An Australian University Tech Start-Up Has Just Been Sold For A Stellar Profit To America

Dr Tim Senden of the ANU with one of the micro CT scanners which can give 3D images of the inside of rock samples.

A company started by two Australian universities to commercialise unique imaging technology has been sold for $76 million (USD 68 million) to a US company.

Canberra-based Lithicon AS has been bought by FEI Company, a world leader in imaging technology for a range of markets including oil and gas exploration.

The ANU will receive $11 million, representing a five-fold increase in its original investment, and the University of NSW $4 million.

The sale is the most significant commercial spin-off for ANU in the past decade.

“The deal proves that Australian universities can grow a start-up company and work cooperatively with industry to build a successful business,” said Professor Michael Cardew-Hall, ANU Pro-Vice Chancellor of Innovation and Advancement and Director of Lithicon AS.

“The deal also delivers a healthy return to private and corporate investors, and Lithicon’s Norwegian partners.”

Lithicon, previously known as Digitalcore, was originally set up in 2009 by ANU scientists in collaboration with colleagues at UNSW to develop an advanced computational approach to rapidly solving fluid behaviour in oil reservoirs.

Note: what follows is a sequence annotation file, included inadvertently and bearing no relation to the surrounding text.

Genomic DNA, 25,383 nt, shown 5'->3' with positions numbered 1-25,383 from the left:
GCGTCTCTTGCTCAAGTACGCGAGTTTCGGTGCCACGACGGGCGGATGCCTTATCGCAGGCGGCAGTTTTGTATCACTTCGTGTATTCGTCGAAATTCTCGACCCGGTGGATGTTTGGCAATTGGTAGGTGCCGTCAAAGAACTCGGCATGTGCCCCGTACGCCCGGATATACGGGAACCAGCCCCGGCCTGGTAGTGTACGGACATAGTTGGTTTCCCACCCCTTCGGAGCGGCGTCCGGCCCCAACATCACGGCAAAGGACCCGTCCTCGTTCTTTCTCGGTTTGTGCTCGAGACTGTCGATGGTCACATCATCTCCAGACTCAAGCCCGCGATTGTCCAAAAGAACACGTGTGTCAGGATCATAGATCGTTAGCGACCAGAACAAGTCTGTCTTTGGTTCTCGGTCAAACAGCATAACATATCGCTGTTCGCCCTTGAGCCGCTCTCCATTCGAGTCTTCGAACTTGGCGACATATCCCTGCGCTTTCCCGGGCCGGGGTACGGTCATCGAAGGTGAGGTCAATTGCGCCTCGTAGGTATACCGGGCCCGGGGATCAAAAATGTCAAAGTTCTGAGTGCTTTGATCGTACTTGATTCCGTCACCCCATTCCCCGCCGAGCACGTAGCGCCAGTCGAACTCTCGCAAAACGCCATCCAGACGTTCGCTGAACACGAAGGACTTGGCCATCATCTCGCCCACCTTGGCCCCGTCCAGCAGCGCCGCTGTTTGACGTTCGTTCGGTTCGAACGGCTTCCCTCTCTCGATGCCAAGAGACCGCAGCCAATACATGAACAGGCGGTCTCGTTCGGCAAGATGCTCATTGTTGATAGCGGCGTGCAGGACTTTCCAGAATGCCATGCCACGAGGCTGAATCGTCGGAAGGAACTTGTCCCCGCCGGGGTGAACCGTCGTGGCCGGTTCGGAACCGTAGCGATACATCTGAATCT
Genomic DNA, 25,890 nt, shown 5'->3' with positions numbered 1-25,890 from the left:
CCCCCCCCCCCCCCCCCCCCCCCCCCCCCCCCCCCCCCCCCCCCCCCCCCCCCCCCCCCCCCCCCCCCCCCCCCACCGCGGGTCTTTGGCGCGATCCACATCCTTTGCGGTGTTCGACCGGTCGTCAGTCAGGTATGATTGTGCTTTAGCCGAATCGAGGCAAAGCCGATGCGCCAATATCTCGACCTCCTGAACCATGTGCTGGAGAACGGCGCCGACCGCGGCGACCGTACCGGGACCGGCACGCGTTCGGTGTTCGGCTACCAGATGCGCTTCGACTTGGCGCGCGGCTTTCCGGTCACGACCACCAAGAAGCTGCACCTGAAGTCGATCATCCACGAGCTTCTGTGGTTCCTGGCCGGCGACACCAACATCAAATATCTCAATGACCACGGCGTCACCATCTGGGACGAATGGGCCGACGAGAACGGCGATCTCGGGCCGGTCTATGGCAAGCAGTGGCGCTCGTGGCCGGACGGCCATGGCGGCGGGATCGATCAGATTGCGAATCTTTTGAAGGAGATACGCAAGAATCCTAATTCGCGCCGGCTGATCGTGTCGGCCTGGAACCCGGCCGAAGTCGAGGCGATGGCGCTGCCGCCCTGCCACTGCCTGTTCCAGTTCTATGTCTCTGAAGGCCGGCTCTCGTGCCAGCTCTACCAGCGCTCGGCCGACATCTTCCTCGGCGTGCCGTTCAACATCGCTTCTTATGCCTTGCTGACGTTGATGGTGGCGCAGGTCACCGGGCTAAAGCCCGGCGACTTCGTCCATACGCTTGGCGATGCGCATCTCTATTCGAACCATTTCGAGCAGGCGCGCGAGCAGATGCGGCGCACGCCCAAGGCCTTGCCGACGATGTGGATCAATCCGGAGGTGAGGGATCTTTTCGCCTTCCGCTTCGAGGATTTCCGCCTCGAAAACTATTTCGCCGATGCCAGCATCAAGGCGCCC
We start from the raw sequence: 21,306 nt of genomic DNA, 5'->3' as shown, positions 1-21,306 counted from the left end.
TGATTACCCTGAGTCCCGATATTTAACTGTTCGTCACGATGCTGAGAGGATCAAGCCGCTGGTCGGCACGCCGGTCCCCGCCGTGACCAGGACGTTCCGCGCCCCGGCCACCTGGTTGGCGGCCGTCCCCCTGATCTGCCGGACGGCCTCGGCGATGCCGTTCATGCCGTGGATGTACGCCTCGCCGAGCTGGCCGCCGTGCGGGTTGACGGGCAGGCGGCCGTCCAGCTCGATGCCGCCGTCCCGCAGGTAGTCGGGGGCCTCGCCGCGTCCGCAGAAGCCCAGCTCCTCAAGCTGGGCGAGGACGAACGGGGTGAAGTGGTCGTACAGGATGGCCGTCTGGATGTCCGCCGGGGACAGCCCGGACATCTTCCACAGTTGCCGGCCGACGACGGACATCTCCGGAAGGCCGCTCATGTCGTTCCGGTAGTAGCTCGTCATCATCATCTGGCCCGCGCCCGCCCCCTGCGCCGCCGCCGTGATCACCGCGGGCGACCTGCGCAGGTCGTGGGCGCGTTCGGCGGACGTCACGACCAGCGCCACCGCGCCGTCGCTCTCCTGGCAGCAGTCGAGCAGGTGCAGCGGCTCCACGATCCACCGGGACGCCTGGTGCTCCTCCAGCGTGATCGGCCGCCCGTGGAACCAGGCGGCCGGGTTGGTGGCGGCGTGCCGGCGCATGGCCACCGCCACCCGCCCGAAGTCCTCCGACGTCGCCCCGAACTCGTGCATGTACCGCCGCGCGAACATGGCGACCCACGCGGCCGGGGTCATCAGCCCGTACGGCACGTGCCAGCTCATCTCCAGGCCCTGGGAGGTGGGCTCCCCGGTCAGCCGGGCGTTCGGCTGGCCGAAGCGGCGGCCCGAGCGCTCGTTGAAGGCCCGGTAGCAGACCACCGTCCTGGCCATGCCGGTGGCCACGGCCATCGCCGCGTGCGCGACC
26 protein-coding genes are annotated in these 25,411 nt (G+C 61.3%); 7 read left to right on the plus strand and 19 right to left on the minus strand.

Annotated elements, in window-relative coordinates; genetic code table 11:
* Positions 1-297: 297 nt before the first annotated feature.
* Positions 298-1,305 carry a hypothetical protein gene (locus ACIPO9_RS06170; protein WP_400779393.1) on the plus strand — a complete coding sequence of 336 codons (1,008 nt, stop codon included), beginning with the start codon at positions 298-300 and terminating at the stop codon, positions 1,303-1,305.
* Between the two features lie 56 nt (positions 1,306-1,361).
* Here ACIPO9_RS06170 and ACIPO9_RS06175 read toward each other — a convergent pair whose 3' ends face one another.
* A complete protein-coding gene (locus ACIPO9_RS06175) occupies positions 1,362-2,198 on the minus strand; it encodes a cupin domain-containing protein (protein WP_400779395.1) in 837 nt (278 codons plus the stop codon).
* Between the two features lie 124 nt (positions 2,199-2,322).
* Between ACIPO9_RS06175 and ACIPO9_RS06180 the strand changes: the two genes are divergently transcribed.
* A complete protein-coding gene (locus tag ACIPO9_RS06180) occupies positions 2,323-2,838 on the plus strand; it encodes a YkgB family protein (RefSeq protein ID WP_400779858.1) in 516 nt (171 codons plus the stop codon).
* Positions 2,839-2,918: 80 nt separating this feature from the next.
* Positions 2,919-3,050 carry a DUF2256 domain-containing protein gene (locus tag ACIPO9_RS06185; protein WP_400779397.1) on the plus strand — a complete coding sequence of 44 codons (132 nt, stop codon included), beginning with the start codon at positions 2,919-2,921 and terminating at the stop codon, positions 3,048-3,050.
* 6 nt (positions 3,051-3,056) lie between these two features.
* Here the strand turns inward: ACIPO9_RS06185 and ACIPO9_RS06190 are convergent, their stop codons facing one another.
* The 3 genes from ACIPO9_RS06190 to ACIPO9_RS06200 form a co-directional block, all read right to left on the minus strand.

The basis of this approach is a revolutionary high-resolution 3D imaging technique. FEI also plans to develop new markets for the technology outside oil and gas.

Working closely with some of the world’s biggest resources companies, the technology produces digital 3D images and simulations of fluids in rock samples, giving companies crucial information to help them work out the best way to extract oil and gas.

In 2013, Digitalcore merged with Norwegian company Numerical Rocks AS, a company originally considered a major competitor.

Today, Lithicon AS employs 18 people in Canberra and markets its services to resource companies around the world.

Under the sale to FEI, an American company which specialises in manufacturing electron microscopes and microscopy workflows, the ANU will also receive royalties under a licensing and development agreement.

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